Boston Red Sox Report Cards: Jackie Bradley, Jr.


Now that the 2015 season is in the books, the BoSox Injection staff will hand out their final report cards, grading the performances of each member of the Boston Red Sox roster based on their expectations entering the season.

. Outfielder. . JACKIE BRADLEY, JR. . B

2015 Statistics: .249/.335/.498 10 HR, 43 RBI in 74 games, 1.8 WAR, 0.8 defensive WAR

After a dismal .531 OPS in 2014, Jackie Bradley Jr. (also known as JBJ for short) seemed to be at a career crossroads. The Red Sox had given him every chance to contribute to a 2014 team that wasn’t going anywhere. He had 423 plate appearances in 2014, but he could not put anything together offensively, hitting just one homer in that span. Bradley, Jr.’s defense was among the best in the majors, making a number of highlight-reel catches, but the offensive side was glaringly bad.

In 2015, the team started Bradley Jr. at AAA Pawtucket. Through the games of July 28, Bradley, Jr, had all of ten games of experience at the major league level in two stints, totaling 30 at-bats in which he notched just four hits, including one homer and two RBI. In late July, Bradley, Jr. was given another shot at the big leagues after a solid season at AAA (.305/.382/.472) with nine homers and 30 RBI in 282 at-bats.

If you had asked any Red Sox fan on August 7 what they thought of JBJ, they would have called him a failure. After three trips back and forth from Boston to Pawtucket, he was hitting .118/.254/.176. Here we go again, everyone must have thought. He had been in the big leagues, for maybe his last chance for 10 days, and had done next to nothing. Finally, something clicked with Bradley, Jr. and people started to pay as Bradley, Jr. became a bottom of the order hitting machine.

A single hit on August 7 started one of the hottest streaks ever seen in Boston. In 98 plate appearances from August 7 to September 7, Bradley hit a staggering .422/.469/.889 with 13 doubles, four triples and seven homers and 32 RBI in just 27 games. Raising his season numbers to a surprising .312/.385/.631, Bradley, Jr. seemed to have quieted his critics, and of course everyone hoped this streak would continue. As quickly as it started, Bradley, Jr. went into another tailspin. Though he had the occasional good game, his last 94 plate appearances of the season saw a .134/.247/.263 slash line with four doubles, two homers and seven RBI. Which one is closer to the real Bradley?

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Fortunately for Bradley, Jr. , his hot streak happened just as the Dave Dombrowski era began on the 18th of August. This led to an outfield of Bradley, Mookie Betts and Rusney Castillo (The acronym BBC combined their last names into a quick nickname for the combo) for much of the remainder of the season. As the evaluation of the roster for 2016 occurred, the merciful end of the Hanley Ramirez experiment in left field on August 25, opened the door for the dynamic new outfield. BBC excelled in the second half and left the future bright.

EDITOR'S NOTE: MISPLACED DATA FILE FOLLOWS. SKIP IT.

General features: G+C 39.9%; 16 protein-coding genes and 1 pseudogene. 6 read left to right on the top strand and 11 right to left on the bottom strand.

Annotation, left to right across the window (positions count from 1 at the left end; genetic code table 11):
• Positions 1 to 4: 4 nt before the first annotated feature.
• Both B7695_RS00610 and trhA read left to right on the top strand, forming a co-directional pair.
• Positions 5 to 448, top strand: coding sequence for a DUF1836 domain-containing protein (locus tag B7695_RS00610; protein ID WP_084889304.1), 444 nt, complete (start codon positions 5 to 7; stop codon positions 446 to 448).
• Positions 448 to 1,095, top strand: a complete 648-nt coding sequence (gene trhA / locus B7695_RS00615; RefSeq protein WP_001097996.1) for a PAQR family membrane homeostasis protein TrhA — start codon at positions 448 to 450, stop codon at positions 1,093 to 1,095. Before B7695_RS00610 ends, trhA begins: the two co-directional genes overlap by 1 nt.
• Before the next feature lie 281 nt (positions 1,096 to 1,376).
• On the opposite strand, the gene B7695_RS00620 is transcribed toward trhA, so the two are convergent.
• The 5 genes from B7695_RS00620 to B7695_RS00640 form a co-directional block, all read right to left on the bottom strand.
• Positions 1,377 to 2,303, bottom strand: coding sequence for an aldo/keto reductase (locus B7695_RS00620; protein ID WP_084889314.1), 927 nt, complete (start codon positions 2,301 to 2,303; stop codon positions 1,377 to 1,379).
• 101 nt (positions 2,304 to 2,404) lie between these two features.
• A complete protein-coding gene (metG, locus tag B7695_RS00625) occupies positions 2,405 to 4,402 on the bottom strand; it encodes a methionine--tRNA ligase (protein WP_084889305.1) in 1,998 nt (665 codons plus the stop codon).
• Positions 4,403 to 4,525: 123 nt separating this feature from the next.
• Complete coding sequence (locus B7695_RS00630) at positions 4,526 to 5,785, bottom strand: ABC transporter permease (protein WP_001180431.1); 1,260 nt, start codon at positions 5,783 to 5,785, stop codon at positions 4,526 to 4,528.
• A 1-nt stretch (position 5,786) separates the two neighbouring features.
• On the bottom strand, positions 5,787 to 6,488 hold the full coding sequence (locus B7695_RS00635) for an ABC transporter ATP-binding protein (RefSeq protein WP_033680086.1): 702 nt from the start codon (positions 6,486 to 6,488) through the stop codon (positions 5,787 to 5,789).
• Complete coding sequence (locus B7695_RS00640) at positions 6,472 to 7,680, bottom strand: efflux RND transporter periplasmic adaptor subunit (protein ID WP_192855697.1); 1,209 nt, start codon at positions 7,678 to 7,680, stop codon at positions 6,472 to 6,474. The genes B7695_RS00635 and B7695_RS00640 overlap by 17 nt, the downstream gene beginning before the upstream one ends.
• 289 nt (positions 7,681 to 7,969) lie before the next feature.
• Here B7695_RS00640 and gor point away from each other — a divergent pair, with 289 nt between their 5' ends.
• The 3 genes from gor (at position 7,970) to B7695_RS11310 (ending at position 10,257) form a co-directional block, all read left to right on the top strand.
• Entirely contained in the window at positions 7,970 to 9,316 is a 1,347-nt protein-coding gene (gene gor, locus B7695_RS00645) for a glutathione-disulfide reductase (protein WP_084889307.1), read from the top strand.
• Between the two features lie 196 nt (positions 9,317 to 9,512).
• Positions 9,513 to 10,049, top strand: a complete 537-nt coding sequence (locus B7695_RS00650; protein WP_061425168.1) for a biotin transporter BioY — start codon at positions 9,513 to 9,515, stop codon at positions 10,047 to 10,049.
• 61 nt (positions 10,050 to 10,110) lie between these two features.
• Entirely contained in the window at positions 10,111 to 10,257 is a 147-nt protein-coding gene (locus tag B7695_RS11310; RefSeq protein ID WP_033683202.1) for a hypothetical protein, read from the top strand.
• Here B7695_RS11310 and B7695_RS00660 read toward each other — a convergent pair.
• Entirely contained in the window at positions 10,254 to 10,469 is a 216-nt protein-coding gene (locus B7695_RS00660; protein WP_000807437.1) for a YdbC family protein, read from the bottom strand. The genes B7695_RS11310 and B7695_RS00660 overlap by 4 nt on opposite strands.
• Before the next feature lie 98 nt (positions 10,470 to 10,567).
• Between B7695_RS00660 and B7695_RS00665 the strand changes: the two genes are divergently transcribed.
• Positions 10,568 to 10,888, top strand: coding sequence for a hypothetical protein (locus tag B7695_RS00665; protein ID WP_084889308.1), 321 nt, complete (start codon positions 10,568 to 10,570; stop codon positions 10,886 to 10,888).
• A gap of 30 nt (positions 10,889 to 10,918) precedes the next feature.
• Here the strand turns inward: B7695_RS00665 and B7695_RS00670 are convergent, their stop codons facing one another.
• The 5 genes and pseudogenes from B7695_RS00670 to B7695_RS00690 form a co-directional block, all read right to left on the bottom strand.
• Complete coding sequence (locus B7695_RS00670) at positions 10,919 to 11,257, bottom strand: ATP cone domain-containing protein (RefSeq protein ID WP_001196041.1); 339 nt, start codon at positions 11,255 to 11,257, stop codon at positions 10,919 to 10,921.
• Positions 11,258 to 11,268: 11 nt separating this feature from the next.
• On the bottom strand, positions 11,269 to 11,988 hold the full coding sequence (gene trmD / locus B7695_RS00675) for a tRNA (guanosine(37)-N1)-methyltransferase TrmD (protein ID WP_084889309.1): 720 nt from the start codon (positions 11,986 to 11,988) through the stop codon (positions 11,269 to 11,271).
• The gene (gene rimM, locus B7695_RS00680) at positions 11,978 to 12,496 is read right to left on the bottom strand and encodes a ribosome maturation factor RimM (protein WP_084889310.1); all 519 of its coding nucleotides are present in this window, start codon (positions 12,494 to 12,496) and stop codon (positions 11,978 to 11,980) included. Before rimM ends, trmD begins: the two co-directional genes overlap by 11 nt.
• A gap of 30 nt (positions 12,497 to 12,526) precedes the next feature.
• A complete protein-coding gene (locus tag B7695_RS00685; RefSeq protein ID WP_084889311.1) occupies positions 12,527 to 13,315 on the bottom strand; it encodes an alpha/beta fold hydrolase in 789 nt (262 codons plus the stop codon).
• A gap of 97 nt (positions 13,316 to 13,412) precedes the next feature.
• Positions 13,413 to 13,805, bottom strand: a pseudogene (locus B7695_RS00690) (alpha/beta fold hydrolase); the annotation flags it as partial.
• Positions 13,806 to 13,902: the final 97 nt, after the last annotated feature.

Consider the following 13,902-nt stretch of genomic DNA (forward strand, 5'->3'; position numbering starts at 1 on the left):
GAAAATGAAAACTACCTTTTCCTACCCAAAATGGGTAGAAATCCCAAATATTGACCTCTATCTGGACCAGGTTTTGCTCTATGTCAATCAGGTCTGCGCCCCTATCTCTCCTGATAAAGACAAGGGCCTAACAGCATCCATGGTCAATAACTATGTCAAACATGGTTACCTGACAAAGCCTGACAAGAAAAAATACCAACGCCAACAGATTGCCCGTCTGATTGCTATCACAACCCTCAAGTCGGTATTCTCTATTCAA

Aug 26, 2015; Chicago, IL, USA; Boston Red Sox center fielder Mookie Betts (50), right fielder Jackie Bradley Jr. (25), and right fielder Rusney Castillo (38) celebrate after defeating the Chicago White Sox 2-0 at U.S Cellular Field. Mandatory Credit: Caylor Arnold-USA TODAY Sports

Clearly, Bradley, Jr. was the best outfielder on the team, but unlike last season in which he made 90 percent of his starts in center field, the Red Sox experimented with the BBC combo, mixing and matching the trio between the three outfield positions. Considering Betts was converted to the infield to the outfield to make him a center fielder, he played there most of the time with BBC but also saw some starts in right field, as the Red Sox searched for the best combination of the skills of all three players. While Bradley, Jr. started only in center field and right field last season, he also saw 13 starts in left field this season (28 in right field, 25 in center field). There was some thought that perhaps Bradley, Jr. would go to the most difficult outfield position depending on the park. Considering his success in left field in a September series in the spacious left field in Yankee Stadium, this is a possible strategy going forward. With Bradley, Jr.’s 0.8 defensive WAR in a little less than half a season, we can only expect increased production in that area, assuming BBC stays together for next season.

Looking Forward to 2016

Jackie Bradley, Jr. proved that he belongs in the majors this season. No player can reproduce Bradley, Jr.’s incredible month-long hot streak for an entire season. As many batters have shown, a player is susceptible to peaks and valleys in their performance. The bad streaks seemed to snowball on him for weeks at a time, but the defensive wizardry remained a constant source of value to the team. It has always been said about Bradley, Jr. that if he could hit .250, he could be an everyday major league player. He not only did that (well, almost), but did it with some pop, with a .498 slugging percentage that many players would love to have. Considering where Bradley, Jr. was a year ago in terms of his hitting, 2015 has to be considered a success. With the BBC outfield in place, Red Sox fans hope to see Bradley, Jr.’s sparkling outfield defense and occasional hot streaks at the plate for years to come.